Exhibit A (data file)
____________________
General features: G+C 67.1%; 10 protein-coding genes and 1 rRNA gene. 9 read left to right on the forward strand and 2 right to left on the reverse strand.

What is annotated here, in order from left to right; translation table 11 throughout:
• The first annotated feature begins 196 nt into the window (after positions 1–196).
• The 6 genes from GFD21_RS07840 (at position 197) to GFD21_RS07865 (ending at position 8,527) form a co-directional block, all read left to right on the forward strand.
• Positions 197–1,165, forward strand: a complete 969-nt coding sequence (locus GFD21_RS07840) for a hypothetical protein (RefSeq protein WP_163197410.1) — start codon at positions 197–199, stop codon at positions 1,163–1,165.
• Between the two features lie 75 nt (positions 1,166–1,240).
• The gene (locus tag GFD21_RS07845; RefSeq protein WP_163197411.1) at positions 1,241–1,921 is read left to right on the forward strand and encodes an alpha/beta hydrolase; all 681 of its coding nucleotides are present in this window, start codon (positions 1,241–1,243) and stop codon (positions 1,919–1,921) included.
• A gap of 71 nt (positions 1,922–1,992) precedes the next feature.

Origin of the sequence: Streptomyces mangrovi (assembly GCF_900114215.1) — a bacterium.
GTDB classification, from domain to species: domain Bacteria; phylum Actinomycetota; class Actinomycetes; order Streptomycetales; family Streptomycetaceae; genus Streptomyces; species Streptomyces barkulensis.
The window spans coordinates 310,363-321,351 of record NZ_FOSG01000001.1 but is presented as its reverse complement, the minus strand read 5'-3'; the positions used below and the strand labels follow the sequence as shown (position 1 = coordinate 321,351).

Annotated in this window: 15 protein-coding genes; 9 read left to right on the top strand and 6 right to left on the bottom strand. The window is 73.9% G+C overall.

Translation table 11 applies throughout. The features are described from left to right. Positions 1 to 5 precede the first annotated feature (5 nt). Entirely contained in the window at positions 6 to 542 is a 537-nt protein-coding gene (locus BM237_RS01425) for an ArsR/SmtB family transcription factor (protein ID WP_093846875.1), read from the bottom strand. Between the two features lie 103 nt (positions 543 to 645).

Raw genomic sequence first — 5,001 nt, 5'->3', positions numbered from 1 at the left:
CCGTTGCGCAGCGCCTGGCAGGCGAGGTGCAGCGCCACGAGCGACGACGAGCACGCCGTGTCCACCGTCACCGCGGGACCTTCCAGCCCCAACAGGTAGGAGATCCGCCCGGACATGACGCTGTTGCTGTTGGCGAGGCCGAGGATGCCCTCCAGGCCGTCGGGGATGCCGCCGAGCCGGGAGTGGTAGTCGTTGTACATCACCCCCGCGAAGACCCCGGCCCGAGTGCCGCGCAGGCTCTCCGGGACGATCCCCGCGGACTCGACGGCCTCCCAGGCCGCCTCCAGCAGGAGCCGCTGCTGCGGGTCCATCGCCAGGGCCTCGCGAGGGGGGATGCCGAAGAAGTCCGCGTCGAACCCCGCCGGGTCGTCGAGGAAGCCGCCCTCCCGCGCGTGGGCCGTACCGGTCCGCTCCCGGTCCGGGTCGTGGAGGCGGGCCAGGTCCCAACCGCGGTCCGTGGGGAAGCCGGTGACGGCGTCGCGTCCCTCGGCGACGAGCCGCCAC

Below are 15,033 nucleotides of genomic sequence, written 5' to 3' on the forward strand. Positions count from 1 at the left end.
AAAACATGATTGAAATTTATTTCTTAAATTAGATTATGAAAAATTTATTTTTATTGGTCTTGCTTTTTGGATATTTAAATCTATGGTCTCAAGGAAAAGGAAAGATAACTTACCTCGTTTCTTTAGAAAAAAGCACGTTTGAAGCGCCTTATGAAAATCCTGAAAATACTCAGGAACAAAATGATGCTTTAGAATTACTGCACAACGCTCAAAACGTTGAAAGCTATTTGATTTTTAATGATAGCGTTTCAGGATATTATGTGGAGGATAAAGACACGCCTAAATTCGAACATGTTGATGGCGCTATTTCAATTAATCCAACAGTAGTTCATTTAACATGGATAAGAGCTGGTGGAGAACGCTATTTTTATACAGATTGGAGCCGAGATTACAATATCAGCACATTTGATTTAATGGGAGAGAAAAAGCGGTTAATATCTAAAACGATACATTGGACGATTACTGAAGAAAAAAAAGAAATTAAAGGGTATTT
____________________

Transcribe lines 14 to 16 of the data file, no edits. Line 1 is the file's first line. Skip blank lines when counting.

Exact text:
Raw genomic sequence first — 5,001 nt, 5'->3', positions numbered from 1 at the left:
CCGTTGCGCAGCGCCTGGCAGGCGAGGTGCAGCGCCACGAGCGACGACGAGCACGCCGTGTCCACCGTCACCGCGGGACCTTCCAGCCCCAACAGGTAGGAGATCCGCCCGGACATGACGCTGTTGCTGTTGGCGAGGCCGAGGATGCCCTCCAGGCCGTCGGGGATGCCGCCGAGCCGGGAGTGGTAGTCGTTGTACATCACCCCCGCGAAGACCCCGGCCCGAGTGCCGCGCAGGCTCTCCGGGACGATCCCCGCGGACTCGACGGCCTCCCAGGCCGCCTCCAGCAGGAGCCGCTGCTGCGGGTCCATCGCCAGGGCCTCGCGAGGGGGGATGCCGAAGAAGTCCGCGTCGAACCCCGCCGGGTCGTCGAGGAAGCCGCCCTCCCGCGCGTGGGCCGTACCGGTCCGCTCCCGGTCCGGGTCGTGGAGGCGGGCCAGGTCCCAACCGCGGTCCGTGGGGAAGCCGGTGACGGCGTCGCGTCCCTCGGCGACGAGCCGCCAC

Below are 15,033 nucleotides of genomic sequence, written 5' to 3' on the forward strand. Positions count from 1 at the left end.